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Understanding Pet Food Labels and AAFCO FAQs


Drs. Foster & Smith Educational Staff
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Food Labeling

Information presented on pet food packaging can be very helpful in determining which food is best for your pet. When choosing a pet food, be sure to read the entire package, and carefully consider the guaranteed analysis, dry matter basis, and ingredients. Just a few minutes spent comparing, analyzing, and selecting a quality pet food can help to ensure a happy, healthy pet for many years to come.

Today's pet food labels are packed with valuable information to help you determine the quality of your pet's food - if you know how to read them. In addition to providing information about the amount and quality of protein, fat, carbohydrates, fiber, and other nutrients included in the food, the label also alerts you to any unwanted preservatives and provides general feeding guidelines.

The label can also help you when you're considering the price of the food. Using information on the label, you can calculate the price per pound or the price per day. And be sure to check the ingredients - they will tell the real story.

What is the guaranteed analysis?

What is dry matter basis, and how do I determine it?

How do I read the ingredient listing?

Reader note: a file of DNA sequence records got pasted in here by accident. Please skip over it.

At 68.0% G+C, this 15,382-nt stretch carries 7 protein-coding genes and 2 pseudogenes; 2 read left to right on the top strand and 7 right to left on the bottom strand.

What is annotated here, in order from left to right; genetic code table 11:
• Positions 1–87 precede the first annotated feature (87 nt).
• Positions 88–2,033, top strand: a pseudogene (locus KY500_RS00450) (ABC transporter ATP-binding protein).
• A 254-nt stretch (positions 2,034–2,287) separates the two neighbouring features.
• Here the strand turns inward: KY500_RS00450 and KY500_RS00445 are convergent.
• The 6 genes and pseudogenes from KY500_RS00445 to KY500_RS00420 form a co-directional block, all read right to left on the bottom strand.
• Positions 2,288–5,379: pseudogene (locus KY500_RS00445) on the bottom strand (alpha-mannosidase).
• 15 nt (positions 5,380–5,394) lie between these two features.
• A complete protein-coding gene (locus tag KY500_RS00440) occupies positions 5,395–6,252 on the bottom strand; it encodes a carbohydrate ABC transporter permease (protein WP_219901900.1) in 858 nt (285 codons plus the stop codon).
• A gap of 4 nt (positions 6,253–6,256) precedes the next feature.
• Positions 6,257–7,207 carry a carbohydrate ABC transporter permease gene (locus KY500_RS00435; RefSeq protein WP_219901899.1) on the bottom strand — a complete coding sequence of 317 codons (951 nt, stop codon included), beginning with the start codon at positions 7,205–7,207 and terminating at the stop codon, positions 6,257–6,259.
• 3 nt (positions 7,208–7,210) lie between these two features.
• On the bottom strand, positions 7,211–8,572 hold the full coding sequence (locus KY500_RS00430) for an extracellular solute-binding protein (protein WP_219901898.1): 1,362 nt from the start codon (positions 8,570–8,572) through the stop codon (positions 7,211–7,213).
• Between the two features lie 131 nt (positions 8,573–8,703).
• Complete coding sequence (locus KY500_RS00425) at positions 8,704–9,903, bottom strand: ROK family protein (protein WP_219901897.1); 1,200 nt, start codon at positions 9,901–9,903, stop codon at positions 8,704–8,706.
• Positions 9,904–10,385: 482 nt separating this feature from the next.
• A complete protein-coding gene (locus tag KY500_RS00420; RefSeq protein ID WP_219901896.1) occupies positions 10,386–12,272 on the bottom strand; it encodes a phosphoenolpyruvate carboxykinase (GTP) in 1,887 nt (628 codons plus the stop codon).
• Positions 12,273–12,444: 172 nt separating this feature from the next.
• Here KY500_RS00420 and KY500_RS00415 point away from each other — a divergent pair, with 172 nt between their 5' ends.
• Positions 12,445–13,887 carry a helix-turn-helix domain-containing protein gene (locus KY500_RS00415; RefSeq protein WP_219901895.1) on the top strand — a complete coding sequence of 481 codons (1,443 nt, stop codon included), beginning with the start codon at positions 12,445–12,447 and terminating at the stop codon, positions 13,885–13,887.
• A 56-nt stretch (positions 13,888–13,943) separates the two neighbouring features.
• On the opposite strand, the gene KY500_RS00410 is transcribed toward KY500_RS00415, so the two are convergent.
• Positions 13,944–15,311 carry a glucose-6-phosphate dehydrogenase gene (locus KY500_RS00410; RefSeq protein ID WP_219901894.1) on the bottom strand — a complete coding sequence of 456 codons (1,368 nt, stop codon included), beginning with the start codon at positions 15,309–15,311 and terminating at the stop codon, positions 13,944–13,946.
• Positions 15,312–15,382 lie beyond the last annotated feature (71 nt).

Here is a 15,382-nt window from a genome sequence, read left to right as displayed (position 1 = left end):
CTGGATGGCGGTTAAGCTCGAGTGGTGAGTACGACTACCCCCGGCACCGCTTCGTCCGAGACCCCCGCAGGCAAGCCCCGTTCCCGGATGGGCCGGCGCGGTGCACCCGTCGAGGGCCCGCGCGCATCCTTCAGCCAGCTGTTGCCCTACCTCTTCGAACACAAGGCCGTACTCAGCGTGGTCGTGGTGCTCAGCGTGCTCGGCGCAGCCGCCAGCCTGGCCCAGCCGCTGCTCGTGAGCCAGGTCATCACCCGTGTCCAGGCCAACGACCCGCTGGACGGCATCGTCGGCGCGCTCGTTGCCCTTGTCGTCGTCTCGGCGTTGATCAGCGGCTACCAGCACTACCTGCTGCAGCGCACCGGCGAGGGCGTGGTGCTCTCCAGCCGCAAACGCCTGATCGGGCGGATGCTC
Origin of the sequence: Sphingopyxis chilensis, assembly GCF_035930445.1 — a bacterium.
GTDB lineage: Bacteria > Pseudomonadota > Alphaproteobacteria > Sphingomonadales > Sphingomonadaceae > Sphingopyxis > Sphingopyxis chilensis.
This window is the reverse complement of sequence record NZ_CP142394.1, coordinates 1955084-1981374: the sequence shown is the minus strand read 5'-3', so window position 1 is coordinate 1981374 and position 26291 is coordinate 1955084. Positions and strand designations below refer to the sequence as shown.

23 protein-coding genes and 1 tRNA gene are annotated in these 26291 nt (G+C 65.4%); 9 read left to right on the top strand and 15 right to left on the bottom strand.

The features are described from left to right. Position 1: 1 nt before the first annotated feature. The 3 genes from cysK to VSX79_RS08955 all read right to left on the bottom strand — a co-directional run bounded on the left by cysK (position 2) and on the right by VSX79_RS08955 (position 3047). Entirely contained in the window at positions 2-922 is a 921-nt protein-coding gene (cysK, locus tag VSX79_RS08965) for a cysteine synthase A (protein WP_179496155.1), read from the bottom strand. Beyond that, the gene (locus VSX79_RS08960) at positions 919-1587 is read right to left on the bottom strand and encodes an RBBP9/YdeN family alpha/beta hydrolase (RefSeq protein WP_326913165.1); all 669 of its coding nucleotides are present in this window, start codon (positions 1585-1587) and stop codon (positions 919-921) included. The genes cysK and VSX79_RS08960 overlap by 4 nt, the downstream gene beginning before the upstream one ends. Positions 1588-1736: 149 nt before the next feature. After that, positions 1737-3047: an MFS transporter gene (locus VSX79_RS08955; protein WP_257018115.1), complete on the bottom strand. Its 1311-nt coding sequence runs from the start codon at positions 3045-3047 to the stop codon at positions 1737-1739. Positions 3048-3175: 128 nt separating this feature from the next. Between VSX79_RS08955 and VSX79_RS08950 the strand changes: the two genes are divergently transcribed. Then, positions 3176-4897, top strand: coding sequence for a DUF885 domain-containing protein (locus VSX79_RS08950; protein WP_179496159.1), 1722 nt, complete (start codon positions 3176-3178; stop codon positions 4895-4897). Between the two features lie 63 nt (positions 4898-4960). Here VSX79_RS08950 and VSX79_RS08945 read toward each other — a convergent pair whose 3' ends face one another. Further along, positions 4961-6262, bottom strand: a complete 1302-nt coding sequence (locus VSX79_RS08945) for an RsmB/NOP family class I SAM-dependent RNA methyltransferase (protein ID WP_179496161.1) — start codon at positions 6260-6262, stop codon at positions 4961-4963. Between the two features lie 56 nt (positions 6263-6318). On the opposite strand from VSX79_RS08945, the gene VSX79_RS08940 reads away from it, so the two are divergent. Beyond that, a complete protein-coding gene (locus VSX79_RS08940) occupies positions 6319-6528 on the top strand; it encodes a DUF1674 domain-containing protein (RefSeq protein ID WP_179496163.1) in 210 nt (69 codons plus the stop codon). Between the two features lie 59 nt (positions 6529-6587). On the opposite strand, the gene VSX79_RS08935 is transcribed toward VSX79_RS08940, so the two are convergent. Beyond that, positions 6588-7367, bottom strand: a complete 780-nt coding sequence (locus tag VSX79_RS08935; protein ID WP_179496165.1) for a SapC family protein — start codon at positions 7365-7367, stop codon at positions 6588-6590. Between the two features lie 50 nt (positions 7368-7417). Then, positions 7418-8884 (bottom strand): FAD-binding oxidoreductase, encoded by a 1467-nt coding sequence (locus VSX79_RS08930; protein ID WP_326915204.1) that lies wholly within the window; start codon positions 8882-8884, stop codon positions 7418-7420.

Should I follow the feeding instructions?

What is AAFCO?

What's the difference between feeding trials and "meeting nutritional levels"?

Why hasn't Drs. Foster and Smith performed feeding trials on all their foods?

Frequently Asked Questions on Drs. Foster & Smith Dog Food Nutritional Values & AAFCO What is the guaranteed analysis?
The guaranteed analysis on the information panel of a pet food label lists the minimum levels of crude protein and fat and the maximum levels of fiber and moisture (water) that will be found in the food. The protein and fat are listed as crude sources and not as digestible sources. The digestibility of protein and fat can vary widely depending on their sources. Digestibility, expressed as a percent, is a measure of the amount of food retained in the body after the food has been eaten. For example, if a dog eats 8 oz. of food, and produces 3 oz. of stool, the food's digestibility is 63% (the difference between the weight of food eaten and the weight of stool produced, divided by the weight of the food). The digestibility of protein and fat can vary widely depending on their sources. Digestibility, as a number, is not listed on the bag. The list of ingredients should be examined closely to determine how digestible the sources are. The other factor in determining actual protein and fat percentages is the amount of moisture present in the food.